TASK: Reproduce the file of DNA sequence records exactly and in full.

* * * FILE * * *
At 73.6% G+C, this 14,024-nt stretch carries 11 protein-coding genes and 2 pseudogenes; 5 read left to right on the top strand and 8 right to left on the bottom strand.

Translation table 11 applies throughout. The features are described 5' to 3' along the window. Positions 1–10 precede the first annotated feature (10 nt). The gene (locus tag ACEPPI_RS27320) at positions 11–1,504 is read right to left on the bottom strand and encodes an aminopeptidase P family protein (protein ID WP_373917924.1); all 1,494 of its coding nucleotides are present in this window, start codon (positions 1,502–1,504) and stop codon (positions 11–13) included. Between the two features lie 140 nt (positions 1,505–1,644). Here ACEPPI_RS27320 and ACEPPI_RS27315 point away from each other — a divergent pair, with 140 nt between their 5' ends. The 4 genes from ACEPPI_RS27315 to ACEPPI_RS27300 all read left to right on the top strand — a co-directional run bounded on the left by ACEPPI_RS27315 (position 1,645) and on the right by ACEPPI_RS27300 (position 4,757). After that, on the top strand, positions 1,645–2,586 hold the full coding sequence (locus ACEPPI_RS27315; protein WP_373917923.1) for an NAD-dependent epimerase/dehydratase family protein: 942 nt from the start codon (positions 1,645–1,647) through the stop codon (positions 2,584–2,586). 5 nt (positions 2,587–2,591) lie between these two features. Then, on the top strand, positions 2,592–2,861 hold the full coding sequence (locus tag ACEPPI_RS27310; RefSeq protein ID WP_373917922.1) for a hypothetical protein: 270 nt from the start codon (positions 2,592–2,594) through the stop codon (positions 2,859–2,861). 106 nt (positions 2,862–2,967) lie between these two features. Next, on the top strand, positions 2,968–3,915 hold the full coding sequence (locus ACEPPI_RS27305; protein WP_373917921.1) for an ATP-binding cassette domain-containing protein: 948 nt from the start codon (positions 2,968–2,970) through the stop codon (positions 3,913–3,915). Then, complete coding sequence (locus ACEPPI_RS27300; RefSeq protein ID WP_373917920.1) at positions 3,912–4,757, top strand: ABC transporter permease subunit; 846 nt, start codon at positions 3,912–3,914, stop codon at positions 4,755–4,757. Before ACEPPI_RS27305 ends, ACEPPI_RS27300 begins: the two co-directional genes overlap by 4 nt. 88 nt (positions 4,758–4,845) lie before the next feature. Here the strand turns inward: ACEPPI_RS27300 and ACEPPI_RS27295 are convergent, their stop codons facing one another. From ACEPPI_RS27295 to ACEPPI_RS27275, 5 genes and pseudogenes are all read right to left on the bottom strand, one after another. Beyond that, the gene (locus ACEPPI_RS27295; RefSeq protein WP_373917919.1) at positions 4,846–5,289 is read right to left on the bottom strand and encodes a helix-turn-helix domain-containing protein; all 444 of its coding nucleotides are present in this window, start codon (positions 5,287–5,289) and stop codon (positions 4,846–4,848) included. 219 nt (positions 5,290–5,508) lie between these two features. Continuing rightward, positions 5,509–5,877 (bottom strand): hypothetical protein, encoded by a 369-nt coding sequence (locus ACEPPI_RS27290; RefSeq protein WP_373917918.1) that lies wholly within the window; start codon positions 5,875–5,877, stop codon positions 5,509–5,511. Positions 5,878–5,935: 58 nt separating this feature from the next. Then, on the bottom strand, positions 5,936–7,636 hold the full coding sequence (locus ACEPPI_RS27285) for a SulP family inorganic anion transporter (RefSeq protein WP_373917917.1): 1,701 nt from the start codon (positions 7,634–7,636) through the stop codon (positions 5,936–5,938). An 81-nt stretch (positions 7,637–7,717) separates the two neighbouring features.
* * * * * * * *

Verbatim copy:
At 73.6% G+C, this 14,024-nt stretch carries 11 protein-coding genes and 2 pseudogenes; 5 read left to right on the top strand and 8 right to left on the bottom strand.

Translation table 11 applies throughout. The features are described 5' to 3' along the window. Positions 1–10 precede the first annotated feature (10 nt). The gene (locus tag ACEPPI_RS27320) at positions 11–1,504 is read right to left on the bottom strand and encodes an aminopeptidase P family protein (protein ID WP_373917924.1); all 1,494 of its coding nucleotides are present in this window, start codon (positions 1,502–1,504) and stop codon (positions 11–13) included. Between the two features lie 140 nt (positions 1,505–1,644). Here ACEPPI_RS27320 and ACEPPI_RS27315 point away from each other — a divergent pair, with 140 nt between their 5' ends. The 4 genes from ACEPPI_RS27315 to ACEPPI_RS27300 all read left to right on the top strand — a co-directional run bounded on the left by ACEPPI_RS27315 (position 1,645) and on the right by ACEPPI_RS27300 (position 4,757). After that, on the top strand, positions 1,645–2,586 hold the full coding sequence (locus ACEPPI_RS27315; protein WP_373917923.1) for an NAD-dependent epimerase/dehydratase family protein: 942 nt from the start codon (positions 1,645–1,647) through the stop codon (positions 2,584–2,586). 5 nt (positions 2,587–2,591) lie between these two features. Then, on the top strand, positions 2,592–2,861 hold the full coding sequence (locus tag ACEPPI_RS27310; RefSeq protein ID WP_373917922.1) for a hypothetical protein: 270 nt from the start codon (positions 2,592–2,594) through the stop codon (positions 2,859–2,861). 106 nt (positions 2,862–2,967) lie between these two features. Next, on the top strand, positions 2,968–3,915 hold the full coding sequence (locus ACEPPI_RS27305; protein WP_373917921.1) for an ATP-binding cassette domain-containing protein: 948 nt from the start codon (positions 2,968–2,970) through the stop codon (positions 3,913–3,915). Then, complete coding sequence (locus ACEPPI_RS27300; RefSeq protein ID WP_373917920.1) at positions 3,912–4,757, top strand: ABC transporter permease subunit; 846 nt, start codon at positions 3,912–3,914, stop codon at positions 4,755–4,757. Before ACEPPI_RS27305 ends, ACEPPI_RS27300 begins: the two co-directional genes overlap by 4 nt. 88 nt (positions 4,758–4,845) lie before the next feature. Here the strand turns inward: ACEPPI_RS27300 and ACEPPI_RS27295 are convergent, their stop codons facing one another. From ACEPPI_RS27295 to ACEPPI_RS27275, 5 genes and pseudogenes are all read right to left on the bottom strand, one after another. Beyond that, the gene (locus ACEPPI_RS27295; RefSeq protein WP_373917919.1) at positions 4,846–5,289 is read right to left on the bottom strand and encodes a helix-turn-helix domain-containing protein; all 444 of its coding nucleotides are present in this window, start codon (positions 5,287–5,289) and stop codon (positions 4,846–4,848) included. 219 nt (positions 5,290–5,508) lie between these two features. Continuing rightward, positions 5,509–5,877 (bottom strand): hypothetical protein, encoded by a 369-nt coding sequence (locus ACEPPI_RS27290; RefSeq protein WP_373917918.1) that lies wholly within the window; start codon positions 5,875–5,877, stop codon positions 5,509–5,511. Positions 5,878–5,935: 58 nt separating this feature from the next. Then, on the bottom strand, positions 5,936–7,636 hold the full coding sequence (locus ACEPPI_RS27285) for a SulP family inorganic anion transporter (RefSeq protein WP_373917917.1): 1,701 nt from the start codon (positions 7,634–7,636) through the stop codon (positions 5,936–5,938). An 81-nt stretch (positions 7,637–7,717) separates the two neighbouring features.